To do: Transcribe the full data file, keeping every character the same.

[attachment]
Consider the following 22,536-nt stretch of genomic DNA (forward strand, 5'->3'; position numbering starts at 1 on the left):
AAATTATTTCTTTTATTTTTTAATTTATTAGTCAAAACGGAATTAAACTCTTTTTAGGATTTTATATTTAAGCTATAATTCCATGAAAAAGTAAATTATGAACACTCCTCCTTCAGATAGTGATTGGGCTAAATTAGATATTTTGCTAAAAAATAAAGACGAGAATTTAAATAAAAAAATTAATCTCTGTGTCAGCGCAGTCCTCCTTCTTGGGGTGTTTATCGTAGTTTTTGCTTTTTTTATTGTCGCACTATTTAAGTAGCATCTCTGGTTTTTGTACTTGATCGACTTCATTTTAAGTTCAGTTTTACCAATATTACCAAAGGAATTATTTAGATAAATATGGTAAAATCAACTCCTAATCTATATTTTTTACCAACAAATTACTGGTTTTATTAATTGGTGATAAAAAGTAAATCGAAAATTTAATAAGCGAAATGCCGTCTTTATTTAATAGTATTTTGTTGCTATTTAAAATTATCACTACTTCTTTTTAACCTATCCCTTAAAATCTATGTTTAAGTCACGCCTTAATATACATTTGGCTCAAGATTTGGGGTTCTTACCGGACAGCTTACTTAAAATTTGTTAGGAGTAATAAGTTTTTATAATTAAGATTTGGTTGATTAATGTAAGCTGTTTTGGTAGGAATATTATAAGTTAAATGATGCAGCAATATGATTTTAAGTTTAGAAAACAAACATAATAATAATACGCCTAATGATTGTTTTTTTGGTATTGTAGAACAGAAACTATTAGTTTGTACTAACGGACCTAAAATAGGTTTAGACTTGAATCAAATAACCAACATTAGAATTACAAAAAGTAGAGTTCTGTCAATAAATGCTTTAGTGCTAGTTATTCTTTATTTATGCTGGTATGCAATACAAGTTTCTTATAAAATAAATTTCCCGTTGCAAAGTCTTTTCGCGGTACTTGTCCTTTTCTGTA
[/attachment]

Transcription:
Consider the following 22,536-nt stretch of genomic DNA (forward strand, 5'->3'; position numbering starts at 1 on the left):
AAATTATTTCTTTTATTTTTTAATTTATTAGTCAAAACGGAATTAAACTCTTTTTAGGATTTTATATTTAAGCTATAATTCCATGAAAAAGTAAATTATGAACACTCCTCCTTCAGATAGTGATTGGGCTAAATTAGATATTTTGCTAAAAAATAAAGACGAGAATTTAAATAAAAAAATTAATCTCTGTGTCAGCGCAGTCCTCCTTCTTGGGGTGTTTATCGTAGTTTTTGCTTTTTTTATTGTCGCACTATTTAAGTAGCATCTCTGGTTTTTGTACTTGATCGACTTCATTTTAAGTTCAGTTTTACCAATATTACCAAAGGAATTATTTAGATAAATATGGTAAAATCAACTCCTAATCTATATTTTTTACCAACAAATTACTGGTTTTATTAATTGGTGATAAAAAGTAAATCGAAAATTTAATAAGCGAAATGCCGTCTTTATTTAATAGTATTTTGTTGCTATTTAAAATTATCACTACTTCTTTTTAACCTATCCCTTAAAATCTATGTTTAAGTCACGCCTTAATATACATTTGGCTCAAGATTTGGGGTTCTTACCGGACAGCTTACTTAAAATTTGTTAGGAGTAATAAGTTTTTATAATTAAGATTTGGTTGATTAATGTAAGCTGTTTTGGTAGGAATATTATAAGTTAAATGATGCAGCAATATGATTTTAAGTTTAGAAAACAAACATAATAATAATACGCCTAATGATTGTTTTTTTGGTATTGTAGAACAGAAACTATTAGTTTGTACTAACGGACCTAAAATAGGTTTAGACTTGAATCAAATAACCAACATTAGAATTACAAAAAGTAGAGTTCTGTCAATAAATGCTTTAGTGCTAGTTATTCTTTATTTATGCTGGTATGCAATACAAGTTTCTTATAAAATAAATTTCCCGTTGCAAAGTCTTTTCGCGGTACTTGTCCTTTTCTGTA